manually write to stack

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manually write to stack

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dementeddigital
Contributor II

I'm working on a module to monitor the stack usage in my KE06 project (in KDS).  The concept is:

 

To detect the peak stack usage, the initialization function writes 0x00 to each unused memory location in the stack.  It writes from the bottom of the stack up to the stack pointer.  Then when the stack monitor function is called, it goes through the stack and it counts the locations still with 0x00 (presumably these were unused).  It calculates the percentage of the stack used and saves this in a variable for “live” viewing via CAN.  This same strategy is used (and works well) on other projects.  I’m getting a hard fault here during the initialization, however.

 

In the debugger, the stack pointer resolves correctly.  I get one single write to the bottom of the stack, and on the second write it hard faults.  Any thoughts as to why?

 

#define STACK_START_ADDR              0x20002C00  // MCU stack starting address

#define STACK_TOP_ADDR                0x20003000  // MCU stack top address (see Memory mapping)

#define STACK_ERASED_VALUE            0x00        // Value used to identify erase stack memory

 

void STACK_Initialize( void )

{

    uint32 u32Addr;

      register uint32 sp asm ("sp");

    for ( u32Addr=STACK_START_ADDR; u32Addr < sp; u32Addr++ )  // Fill unused stack with erased values

    {

        *(uint32*)u32Addr = STACK_ERASED_VALUE;   //<----hard faults here the the second time through the loop

    }

}

 

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ndavies
Contributor V

I'm not sure if this is your issue:

Your for loop isn't doing what you expect. You have incorrectly used the pointer.  You have defined uint32 u32Addr. It should be defined as uint32 *u32Addr. Without the * in the definition, u32Addr is only incremented by one during the u32Addr++ in the for loop. By adding the * to the definition, the compiler then understands u32Addr is a pointer and gets incremented by 4 when you do the post increment in the for loop. It should also remove the need for the cast in the for loops assignment.

Your for loop will cause 4 times as many writes as needed, misaligned writes for 3 out of 4 of the writes and corrupts your stack on the last 2 or 3 writes. You are doing a 4 byte write but only incrementing the not properly defined pointer by 1 byte.

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ndavies
Contributor V

I'm not sure if this is your issue:

Your for loop isn't doing what you expect. You have incorrectly used the pointer.  You have defined uint32 u32Addr. It should be defined as uint32 *u32Addr. Without the * in the definition, u32Addr is only incremented by one during the u32Addr++ in the for loop. By adding the * to the definition, the compiler then understands u32Addr is a pointer and gets incremented by 4 when you do the post increment in the for loop. It should also remove the need for the cast in the for loops assignment.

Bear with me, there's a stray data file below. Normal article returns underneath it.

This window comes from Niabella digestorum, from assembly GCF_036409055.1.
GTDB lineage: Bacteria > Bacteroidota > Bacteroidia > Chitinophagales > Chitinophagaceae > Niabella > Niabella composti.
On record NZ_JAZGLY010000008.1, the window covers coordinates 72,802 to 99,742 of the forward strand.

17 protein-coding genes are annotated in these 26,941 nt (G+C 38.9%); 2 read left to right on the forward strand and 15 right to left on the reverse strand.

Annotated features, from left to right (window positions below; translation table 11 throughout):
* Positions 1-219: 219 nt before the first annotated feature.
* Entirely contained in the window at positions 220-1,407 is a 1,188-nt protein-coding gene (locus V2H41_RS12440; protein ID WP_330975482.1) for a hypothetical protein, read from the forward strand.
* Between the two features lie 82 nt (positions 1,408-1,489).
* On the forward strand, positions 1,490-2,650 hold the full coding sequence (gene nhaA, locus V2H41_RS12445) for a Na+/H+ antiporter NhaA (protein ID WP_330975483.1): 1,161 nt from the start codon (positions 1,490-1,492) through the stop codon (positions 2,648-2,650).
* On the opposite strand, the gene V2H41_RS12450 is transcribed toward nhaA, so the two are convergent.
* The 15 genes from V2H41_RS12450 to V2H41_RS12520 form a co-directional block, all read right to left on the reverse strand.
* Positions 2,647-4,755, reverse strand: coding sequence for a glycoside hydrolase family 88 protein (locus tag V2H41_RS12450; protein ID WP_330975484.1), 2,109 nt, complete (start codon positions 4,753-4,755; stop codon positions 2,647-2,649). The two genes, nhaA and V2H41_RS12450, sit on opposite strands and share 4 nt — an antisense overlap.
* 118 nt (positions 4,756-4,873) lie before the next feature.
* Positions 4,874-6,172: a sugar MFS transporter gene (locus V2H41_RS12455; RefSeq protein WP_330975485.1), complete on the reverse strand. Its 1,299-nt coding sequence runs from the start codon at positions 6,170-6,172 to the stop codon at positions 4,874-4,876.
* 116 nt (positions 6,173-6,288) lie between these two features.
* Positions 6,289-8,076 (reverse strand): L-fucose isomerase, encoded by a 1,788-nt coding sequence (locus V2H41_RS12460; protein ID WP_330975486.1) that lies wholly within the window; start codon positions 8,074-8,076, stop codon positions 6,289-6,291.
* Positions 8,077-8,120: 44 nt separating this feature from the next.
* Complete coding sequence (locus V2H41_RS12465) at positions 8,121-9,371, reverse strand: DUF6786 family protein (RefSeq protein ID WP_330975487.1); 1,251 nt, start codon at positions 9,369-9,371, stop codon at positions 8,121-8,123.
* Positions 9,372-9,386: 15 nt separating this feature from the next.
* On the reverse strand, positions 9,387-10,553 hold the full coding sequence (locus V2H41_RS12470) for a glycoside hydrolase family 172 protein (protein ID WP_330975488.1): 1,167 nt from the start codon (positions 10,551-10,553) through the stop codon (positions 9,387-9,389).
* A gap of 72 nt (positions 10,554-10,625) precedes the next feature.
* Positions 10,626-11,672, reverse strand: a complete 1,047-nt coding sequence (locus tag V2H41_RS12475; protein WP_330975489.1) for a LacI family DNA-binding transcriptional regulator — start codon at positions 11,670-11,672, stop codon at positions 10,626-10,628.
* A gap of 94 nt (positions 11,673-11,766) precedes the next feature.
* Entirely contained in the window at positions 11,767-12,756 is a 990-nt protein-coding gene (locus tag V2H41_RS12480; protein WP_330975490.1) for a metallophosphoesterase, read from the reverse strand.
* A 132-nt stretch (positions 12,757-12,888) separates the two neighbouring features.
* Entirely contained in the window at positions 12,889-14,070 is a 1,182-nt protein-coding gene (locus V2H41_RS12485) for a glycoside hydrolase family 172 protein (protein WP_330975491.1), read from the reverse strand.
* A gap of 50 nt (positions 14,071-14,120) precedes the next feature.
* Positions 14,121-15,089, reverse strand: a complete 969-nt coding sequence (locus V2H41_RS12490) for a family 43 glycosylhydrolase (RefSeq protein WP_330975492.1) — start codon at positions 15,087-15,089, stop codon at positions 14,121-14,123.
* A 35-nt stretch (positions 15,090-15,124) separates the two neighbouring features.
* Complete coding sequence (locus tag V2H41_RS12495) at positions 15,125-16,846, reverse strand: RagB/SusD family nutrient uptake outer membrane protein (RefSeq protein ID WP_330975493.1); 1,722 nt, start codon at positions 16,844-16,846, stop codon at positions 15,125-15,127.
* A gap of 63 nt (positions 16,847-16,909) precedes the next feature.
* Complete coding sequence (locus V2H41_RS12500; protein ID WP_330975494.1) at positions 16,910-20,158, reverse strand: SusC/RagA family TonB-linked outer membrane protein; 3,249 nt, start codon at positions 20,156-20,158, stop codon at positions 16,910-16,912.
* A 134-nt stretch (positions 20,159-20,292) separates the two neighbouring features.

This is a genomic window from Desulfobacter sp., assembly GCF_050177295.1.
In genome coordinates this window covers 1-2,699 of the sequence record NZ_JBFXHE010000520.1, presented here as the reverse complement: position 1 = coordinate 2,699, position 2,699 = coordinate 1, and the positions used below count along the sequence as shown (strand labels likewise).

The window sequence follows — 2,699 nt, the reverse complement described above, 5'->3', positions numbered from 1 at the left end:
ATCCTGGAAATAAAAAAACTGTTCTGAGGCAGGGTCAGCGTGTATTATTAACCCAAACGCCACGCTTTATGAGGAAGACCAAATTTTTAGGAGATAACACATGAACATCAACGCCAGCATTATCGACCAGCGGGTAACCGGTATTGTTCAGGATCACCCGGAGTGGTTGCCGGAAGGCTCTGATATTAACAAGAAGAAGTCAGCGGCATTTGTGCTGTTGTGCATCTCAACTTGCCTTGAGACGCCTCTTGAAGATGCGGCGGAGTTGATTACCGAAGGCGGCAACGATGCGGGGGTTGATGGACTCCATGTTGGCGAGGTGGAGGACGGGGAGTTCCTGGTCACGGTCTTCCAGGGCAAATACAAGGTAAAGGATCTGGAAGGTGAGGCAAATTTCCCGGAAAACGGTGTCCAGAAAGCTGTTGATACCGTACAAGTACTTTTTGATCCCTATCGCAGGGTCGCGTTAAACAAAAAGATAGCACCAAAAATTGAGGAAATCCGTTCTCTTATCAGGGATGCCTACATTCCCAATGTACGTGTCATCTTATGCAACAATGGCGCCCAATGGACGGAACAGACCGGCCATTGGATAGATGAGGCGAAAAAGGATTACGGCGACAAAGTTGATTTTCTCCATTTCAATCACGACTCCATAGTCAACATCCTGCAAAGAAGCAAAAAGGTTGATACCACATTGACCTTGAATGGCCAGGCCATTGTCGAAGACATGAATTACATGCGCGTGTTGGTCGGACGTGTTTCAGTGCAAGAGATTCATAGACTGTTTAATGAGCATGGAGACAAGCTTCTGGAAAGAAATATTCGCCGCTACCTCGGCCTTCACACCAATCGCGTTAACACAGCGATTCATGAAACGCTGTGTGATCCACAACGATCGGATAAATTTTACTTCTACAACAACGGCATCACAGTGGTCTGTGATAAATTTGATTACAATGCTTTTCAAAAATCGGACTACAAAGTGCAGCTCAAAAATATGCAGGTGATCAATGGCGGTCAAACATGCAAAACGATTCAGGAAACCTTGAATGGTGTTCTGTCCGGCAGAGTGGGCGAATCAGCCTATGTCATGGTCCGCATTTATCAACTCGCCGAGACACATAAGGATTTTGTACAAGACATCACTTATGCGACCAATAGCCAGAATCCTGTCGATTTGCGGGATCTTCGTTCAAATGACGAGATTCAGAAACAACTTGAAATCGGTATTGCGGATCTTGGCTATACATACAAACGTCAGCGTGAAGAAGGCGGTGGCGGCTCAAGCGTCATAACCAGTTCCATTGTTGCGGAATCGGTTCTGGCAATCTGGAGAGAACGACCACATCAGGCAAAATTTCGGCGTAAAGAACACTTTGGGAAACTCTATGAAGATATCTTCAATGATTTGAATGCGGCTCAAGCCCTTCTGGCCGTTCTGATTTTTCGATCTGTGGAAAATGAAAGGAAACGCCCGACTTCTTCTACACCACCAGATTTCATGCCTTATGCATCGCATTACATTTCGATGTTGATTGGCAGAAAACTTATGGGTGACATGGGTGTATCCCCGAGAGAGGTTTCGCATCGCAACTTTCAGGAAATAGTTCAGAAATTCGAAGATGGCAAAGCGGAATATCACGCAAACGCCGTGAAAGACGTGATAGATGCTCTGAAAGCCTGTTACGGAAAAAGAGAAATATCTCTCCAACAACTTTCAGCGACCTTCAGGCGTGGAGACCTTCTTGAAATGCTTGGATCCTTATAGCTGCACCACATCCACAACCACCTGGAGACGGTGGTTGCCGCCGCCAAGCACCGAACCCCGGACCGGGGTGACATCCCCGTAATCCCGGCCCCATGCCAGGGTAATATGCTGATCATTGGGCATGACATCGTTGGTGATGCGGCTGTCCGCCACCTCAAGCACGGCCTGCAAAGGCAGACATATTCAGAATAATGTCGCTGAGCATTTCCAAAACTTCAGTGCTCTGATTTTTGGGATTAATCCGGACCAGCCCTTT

Your for loop will cause 4 times as many writes as needed, misaligned writes for 3 out of 4 of the writes and corrupts your stack on the last 2 or 3 writes. You are doing a 4 byte write but only incrementing the not properly defined pointer by 1 byte.

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dementeddigital
Contributor II

Yes, this is exactly the issue.  I found it yesterday just before I went home, and your comment confirms it.

I fixed it by incrementing by 4 in the loop, but I see now _why_ the compiler didn't handle it the way I wanted.  I'll adjust the pointer definition and go back to incrementing by 1.

Thanks for the reply!  Very helpful!

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bobpaddock
Senior Contributor III

Are interrupts turned off?

Using the correct stack for your part?

For GCC:
static __inline__ void *sp_get(void)
{
void *sp;

__asm__ __volatile__ ("mrs %0, msp" : "=r"(sp));

return( sp );
}

Replace msp with psp if using other stack.

A version in pure C that makes Lint explode for returning the address of a local variable:

/*
* void *CheckStackDepth( void )
* {
* volatile uint32_t dummy; // Put a variable on the stack
* return( (void *) &dummy ); // Return its address - therefore the (approx.) present SP value
* }
*/

Obscure GCC syntax for setting Link and Stack pointers:


static __inline__ void psp_set( void *setval )
{
__asm__ volatile ("msr psp, %[value]\n\t""dmb\n\t""dsb\n\t""isb\n\t"::[value]"r"(setval):);
__asm__ volatile ("" ::: "memory");
}

static __inline__ void lr_set(uint32_t setval)
{ __asm__ volatile ("mov lr, %[value]\n\t"::[value]"r"(setval):);
__asm__ volatile ("" ::: "memory");
}

Unless debugging is an obsession disable interrupts when doing any of the above operations:

See atomic.h.zip in this tread for the GCC ARM code to do save/restore of the IRQ state.

https://community.nxp.com/message/816609?commentID=816609#comment-816609 

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